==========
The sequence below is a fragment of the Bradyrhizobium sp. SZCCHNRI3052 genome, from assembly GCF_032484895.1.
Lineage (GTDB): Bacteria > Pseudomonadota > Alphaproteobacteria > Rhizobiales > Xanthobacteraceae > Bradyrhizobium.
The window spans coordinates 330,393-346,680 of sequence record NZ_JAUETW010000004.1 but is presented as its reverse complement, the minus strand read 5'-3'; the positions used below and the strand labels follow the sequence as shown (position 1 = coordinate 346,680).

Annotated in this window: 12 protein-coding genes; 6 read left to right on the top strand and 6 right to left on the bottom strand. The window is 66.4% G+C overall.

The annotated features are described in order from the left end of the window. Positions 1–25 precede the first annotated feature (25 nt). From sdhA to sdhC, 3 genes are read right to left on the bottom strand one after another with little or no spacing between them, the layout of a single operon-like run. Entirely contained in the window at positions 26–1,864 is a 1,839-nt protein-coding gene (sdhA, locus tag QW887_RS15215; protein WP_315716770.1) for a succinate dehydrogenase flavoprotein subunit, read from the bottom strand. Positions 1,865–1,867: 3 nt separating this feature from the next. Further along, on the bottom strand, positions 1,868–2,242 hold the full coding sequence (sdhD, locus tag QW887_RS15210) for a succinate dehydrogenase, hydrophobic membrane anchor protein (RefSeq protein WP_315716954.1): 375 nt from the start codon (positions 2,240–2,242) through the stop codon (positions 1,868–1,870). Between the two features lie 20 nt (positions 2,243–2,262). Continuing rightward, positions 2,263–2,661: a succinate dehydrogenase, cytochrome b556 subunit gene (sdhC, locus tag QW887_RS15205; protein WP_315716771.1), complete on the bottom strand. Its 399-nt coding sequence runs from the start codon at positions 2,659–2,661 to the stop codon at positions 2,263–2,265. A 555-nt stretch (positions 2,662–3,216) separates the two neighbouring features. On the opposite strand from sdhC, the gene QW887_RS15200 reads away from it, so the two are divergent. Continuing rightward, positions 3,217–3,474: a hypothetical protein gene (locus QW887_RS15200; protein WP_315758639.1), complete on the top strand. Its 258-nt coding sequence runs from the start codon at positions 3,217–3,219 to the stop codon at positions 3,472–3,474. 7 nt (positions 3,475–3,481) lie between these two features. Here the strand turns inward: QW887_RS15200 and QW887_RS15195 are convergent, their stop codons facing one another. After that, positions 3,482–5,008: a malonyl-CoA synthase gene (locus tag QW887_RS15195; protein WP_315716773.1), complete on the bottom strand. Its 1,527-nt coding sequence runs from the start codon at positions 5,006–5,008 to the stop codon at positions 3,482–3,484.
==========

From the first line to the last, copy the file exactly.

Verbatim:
The sequence below is a fragment of the Bradyrhizobium sp. SZCCHNRI3052 genome, from assembly GCF_032484895.1.
Lineage (GTDB): Bacteria > Pseudomonadota > Alphaproteobacteria > Rhizobiales > Xanthobacteraceae > Bradyrhizobium.
The window spans coordinates 330,393-346,680 of sequence record NZ_JAUETW010000004.1 but is presented as its reverse complement, the minus strand read 5'-3'; the positions used below and the strand labels follow the sequence as shown (position 1 = coordinate 346,680).

Annotated in this window: 12 protein-coding genes; 6 read left to right on the top strand and 6 right to left on the bottom strand. The window is 66.4% G+C overall.

The annotated features are described in order from the left end of the window. Positions 1–25 precede the first annotated feature (25 nt). From sdhA to sdhC, 3 genes are read right to left on the bottom strand one after another with little or no spacing between them, the layout of a single operon-like run. Entirely contained in the window at positions 26–1,864 is a 1,839-nt protein-coding gene (sdhA, locus tag QW887_RS15215; protein WP_315716770.1) for a succinate dehydrogenase flavoprotein subunit, read from the bottom strand. Positions 1,865–1,867: 3 nt separating this feature from the next. Further along, on the bottom strand, positions 1,868–2,242 hold the full coding sequence (sdhD, locus tag QW887_RS15210) for a succinate dehydrogenase, hydrophobic membrane anchor protein (RefSeq protein WP_315716954.1): 375 nt from the start codon (positions 2,240–2,242) through the stop codon (positions 1,868–1,870). Between the two features lie 20 nt (positions 2,243–2,262). Continuing rightward, positions 2,263–2,661: a succinate dehydrogenase, cytochrome b556 subunit gene (sdhC, locus tag QW887_RS15205; protein WP_315716771.1), complete on the bottom strand. Its 399-nt coding sequence runs from the start codon at positions 2,659–2,661 to the stop codon at positions 2,263–2,265. A 555-nt stretch (positions 2,662–3,216) separates the two neighbouring features. On the opposite strand from sdhC, the gene QW887_RS15200 reads away from it, so the two are divergent. Continuing rightward, positions 3,217–3,474: a hypothetical protein gene (locus QW887_RS15200; protein WP_315758639.1), complete on the top strand. Its 258-nt coding sequence runs from the start codon at positions 3,217–3,219 to the stop codon at positions 3,472–3,474. 7 nt (positions 3,475–3,481) lie between these two features. Here the strand turns inward: QW887_RS15200 and QW887_RS15195 are convergent, their stop codons facing one another. After that, positions 3,482–5,008: a malonyl-CoA synthase gene (locus tag QW887_RS15195; protein WP_315716773.1), complete on the bottom strand. Its 1,527-nt coding sequence runs from the start codon at positions 5,006–5,008 to the stop codon at positions 3,482–3,484.